Similar difficulties exist in establishing a common network (cross-border) supporting the exchange and circular use of biomass. To establish a network which will remain, transparency about the problems experienced in the past and development of an overarching common goal are important (Metson et al. 2012). A WMA actor confirmed that a network has to solve concrete problems experienced by the stakeholders of the system to remain. A problem is that different and sometimes even contradicting problems exist in different areas, e.g. nutrient surplus vs. deficiency. This underlines the importance of fostering participation of farmers in an exchange network about nutrient management (Boulestreau et al. 2021). Previous research stated that contradicting problems can offer an opportunity by matching each other’s supply and demand through assessing flows on a multi-local level (see also Cooper and Carliell-Marquet (2013)) and providing an exchange platform similar to the BioRes Hub mentioned above. Hence, network establishment was perceived rather as a challenge than an opportunity.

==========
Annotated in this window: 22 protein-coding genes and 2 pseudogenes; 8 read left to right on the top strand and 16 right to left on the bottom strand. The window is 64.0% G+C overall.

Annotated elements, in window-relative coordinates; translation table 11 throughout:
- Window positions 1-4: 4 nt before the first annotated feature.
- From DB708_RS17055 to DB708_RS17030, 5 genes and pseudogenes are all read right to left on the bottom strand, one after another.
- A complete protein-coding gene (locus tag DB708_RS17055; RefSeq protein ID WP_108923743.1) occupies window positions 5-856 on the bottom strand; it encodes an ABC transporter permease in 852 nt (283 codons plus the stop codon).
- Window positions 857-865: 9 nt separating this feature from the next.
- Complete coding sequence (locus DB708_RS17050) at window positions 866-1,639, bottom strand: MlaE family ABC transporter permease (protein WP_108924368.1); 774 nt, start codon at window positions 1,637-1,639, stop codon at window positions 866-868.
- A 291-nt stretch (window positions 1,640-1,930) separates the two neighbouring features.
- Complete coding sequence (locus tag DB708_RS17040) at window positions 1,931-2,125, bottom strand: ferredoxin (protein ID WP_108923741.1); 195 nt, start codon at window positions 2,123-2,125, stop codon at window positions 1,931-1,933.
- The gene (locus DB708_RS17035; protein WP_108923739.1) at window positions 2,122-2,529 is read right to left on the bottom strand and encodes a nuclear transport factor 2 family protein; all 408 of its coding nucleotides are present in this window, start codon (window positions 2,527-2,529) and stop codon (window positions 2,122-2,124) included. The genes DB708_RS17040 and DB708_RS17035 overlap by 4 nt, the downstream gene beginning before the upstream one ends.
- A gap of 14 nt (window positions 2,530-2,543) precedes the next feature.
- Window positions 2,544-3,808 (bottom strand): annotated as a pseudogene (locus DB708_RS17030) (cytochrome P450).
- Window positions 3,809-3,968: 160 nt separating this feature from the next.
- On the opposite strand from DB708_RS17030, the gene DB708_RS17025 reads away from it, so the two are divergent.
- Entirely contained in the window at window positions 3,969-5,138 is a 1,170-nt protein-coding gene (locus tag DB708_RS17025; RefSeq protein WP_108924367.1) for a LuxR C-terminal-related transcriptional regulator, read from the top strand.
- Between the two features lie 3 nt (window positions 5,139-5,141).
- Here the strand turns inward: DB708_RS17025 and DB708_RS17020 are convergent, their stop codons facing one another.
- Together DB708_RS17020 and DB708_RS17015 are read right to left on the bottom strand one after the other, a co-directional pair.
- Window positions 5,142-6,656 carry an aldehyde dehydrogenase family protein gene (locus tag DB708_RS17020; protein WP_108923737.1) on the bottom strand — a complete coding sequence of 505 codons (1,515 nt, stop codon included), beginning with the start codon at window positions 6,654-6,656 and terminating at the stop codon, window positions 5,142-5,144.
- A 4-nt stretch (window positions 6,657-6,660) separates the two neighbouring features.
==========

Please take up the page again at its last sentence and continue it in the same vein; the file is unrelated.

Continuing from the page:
In the case study area, a large variety of biomass is available, such as by-products from food processing, organic household waste, municipal and industrial wastewater, manure from animal production and leftovers from crop production. To be able to utilize existing streams efficiently, the streams need to be identified, quantified and qualified in terms of their nutrient content (van der Wiel et al. 2020). A WMA actor recognized the great potential of processing their input, organic fraction of municipal solid waste, to recycle the contained nutrients through composting back to agriculture. Furthermore, an actor of the FFP mentioned that there is biomass available, which represents a byproduct for one actor but are a valuable raw material for another. According to an ERI actor, it is also important to explore higher-value utilization of biomasses. Utilizing by-products from the food processing industry, for example, as feed rather than composting, adds value to it through the production of animal-sourced food (Röös et al. 2016). Actors considered that the variety of biomass sources and suppliers was a “strength” that can be further exploited to approach or restore local nutrient circularity.